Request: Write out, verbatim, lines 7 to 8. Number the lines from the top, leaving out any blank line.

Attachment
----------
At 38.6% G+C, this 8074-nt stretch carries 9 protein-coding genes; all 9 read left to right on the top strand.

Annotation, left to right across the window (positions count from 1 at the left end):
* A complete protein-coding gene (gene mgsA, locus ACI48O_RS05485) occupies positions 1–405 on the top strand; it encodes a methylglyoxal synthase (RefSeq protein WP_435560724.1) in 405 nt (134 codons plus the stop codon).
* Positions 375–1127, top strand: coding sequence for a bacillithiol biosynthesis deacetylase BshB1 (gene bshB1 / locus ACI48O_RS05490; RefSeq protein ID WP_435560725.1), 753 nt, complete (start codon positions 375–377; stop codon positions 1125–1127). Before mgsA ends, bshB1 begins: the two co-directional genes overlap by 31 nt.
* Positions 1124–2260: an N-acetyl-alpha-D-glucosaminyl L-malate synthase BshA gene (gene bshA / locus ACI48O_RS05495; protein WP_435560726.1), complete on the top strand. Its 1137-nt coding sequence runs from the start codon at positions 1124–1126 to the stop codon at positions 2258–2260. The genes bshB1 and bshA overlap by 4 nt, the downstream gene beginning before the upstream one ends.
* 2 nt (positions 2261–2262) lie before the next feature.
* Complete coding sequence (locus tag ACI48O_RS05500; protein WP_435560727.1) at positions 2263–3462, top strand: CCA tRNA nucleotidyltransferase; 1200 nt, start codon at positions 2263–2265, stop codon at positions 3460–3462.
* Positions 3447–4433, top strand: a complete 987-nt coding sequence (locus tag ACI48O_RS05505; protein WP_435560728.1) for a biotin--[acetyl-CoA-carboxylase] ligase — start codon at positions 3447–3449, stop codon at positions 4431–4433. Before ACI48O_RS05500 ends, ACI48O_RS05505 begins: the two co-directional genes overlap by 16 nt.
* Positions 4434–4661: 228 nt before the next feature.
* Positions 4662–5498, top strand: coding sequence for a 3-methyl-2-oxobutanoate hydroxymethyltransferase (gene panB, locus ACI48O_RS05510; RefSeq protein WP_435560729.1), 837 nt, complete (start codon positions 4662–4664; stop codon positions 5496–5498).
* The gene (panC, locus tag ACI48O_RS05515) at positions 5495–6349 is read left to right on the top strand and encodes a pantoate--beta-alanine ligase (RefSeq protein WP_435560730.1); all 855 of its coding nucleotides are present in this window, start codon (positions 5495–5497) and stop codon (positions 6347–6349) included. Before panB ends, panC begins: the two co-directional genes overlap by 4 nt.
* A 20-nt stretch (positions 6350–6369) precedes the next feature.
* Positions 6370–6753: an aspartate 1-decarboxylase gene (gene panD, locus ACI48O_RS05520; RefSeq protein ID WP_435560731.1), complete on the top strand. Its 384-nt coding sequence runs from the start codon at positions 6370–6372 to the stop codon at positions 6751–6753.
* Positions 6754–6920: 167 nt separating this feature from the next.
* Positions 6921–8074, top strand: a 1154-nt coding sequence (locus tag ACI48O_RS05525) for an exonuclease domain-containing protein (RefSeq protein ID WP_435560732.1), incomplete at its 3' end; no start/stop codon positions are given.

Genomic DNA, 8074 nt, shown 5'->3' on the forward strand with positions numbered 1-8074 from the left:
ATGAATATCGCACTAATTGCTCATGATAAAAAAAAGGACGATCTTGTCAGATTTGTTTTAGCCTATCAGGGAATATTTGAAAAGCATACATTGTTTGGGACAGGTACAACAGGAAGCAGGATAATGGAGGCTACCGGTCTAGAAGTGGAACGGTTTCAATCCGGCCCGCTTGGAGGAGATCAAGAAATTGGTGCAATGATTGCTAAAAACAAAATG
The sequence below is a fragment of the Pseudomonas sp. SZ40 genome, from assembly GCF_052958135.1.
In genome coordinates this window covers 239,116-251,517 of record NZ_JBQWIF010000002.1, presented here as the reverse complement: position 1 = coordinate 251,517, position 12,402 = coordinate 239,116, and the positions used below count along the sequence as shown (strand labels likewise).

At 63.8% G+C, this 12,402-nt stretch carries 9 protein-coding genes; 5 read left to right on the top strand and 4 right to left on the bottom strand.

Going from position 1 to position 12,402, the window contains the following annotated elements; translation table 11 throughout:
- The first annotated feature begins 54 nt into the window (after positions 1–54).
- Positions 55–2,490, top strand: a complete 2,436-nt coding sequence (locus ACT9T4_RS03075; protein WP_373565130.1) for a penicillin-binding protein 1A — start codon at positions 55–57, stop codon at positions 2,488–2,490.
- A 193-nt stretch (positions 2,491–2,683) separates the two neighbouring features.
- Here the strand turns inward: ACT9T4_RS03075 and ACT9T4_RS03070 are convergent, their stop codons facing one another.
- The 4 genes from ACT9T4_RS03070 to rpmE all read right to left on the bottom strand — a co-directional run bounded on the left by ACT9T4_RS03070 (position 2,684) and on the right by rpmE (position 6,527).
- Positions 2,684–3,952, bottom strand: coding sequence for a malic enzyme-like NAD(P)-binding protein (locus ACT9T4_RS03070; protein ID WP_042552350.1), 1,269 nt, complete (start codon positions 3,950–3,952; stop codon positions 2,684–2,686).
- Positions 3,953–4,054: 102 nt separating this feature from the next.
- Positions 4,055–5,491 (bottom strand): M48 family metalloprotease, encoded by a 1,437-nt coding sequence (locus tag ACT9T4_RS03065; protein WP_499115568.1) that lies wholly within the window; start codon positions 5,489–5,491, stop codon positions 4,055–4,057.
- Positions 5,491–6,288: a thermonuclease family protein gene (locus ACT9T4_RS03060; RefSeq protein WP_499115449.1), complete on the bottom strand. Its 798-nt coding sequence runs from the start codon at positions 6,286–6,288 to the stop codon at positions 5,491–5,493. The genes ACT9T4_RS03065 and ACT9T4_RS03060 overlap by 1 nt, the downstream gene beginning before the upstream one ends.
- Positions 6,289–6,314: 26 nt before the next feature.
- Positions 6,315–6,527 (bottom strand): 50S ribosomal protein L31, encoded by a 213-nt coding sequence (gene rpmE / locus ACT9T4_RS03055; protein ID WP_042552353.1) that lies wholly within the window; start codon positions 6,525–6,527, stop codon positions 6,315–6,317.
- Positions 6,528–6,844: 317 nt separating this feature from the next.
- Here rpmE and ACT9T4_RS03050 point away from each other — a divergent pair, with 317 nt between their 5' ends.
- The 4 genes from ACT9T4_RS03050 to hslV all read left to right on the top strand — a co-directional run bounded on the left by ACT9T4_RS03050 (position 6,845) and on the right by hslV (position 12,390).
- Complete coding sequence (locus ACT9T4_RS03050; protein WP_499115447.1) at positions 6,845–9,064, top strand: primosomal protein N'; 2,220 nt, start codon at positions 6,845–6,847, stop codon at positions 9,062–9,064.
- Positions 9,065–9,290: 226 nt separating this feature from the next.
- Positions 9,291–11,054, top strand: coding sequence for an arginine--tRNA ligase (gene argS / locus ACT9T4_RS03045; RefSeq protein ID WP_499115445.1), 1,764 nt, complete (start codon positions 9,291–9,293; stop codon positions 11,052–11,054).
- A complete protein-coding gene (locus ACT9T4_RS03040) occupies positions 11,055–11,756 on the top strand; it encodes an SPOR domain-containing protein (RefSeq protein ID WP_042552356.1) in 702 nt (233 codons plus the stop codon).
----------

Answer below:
* Complete coding sequence (locus tag ACI48O_RS05500; protein WP_435560727.1) at positions 2263–3462, top strand: CCA tRNA nucleotidyltransferase; 1200 nt, start codon at positions 2263–2265, stop codon at positions 3460–3462.
* Positions 3447–4433, top strand: a complete 987-nt coding sequence (locus tag ACI48O_RS05505; protein WP_435560728.1) for a biotin--[acetyl-CoA-carboxylase] ligase — start codon at positions 3447–3449, stop codon at positions 4431–4433. Before ACI48O_RS05500 ends, ACI48O_RS05505 begins: the two co-directional genes overlap by 16 nt.